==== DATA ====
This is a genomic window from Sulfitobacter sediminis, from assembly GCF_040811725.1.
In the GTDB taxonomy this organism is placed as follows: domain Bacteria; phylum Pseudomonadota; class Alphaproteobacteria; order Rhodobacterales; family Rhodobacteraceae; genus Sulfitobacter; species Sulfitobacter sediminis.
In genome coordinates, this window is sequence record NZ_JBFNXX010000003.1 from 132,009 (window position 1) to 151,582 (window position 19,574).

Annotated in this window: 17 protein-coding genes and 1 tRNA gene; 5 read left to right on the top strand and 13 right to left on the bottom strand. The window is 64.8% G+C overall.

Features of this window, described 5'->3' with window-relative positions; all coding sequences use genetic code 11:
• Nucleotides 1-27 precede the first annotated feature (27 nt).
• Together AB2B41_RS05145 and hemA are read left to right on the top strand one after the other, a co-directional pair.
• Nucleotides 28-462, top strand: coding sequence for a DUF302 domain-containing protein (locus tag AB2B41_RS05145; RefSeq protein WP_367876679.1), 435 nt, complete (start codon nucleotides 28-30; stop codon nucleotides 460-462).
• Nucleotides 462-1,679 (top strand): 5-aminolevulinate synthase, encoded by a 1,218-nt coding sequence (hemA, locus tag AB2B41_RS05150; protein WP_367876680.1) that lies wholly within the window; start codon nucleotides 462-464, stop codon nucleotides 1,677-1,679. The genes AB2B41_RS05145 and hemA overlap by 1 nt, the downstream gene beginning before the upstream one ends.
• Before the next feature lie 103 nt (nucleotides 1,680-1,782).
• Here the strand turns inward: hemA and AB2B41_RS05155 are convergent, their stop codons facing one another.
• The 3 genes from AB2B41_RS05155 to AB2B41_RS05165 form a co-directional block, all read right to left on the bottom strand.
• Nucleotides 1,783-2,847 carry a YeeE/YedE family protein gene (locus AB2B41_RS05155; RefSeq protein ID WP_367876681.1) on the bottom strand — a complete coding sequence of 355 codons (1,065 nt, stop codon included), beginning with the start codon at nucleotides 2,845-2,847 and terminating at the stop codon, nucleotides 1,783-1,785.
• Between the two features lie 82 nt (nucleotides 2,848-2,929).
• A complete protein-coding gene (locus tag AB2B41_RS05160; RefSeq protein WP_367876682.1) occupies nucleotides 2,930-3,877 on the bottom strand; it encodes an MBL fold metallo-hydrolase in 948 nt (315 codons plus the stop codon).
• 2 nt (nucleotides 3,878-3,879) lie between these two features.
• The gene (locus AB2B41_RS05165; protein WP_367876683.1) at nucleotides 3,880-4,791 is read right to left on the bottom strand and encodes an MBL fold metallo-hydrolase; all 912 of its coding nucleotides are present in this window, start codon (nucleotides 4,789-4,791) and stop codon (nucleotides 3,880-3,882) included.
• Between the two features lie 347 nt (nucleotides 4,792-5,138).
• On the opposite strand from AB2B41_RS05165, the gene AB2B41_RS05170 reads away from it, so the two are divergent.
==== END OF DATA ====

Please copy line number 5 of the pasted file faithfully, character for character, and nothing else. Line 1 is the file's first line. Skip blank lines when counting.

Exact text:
Features of this window, described 5'->3' with window-relative positions; all coding sequences use genetic code 11: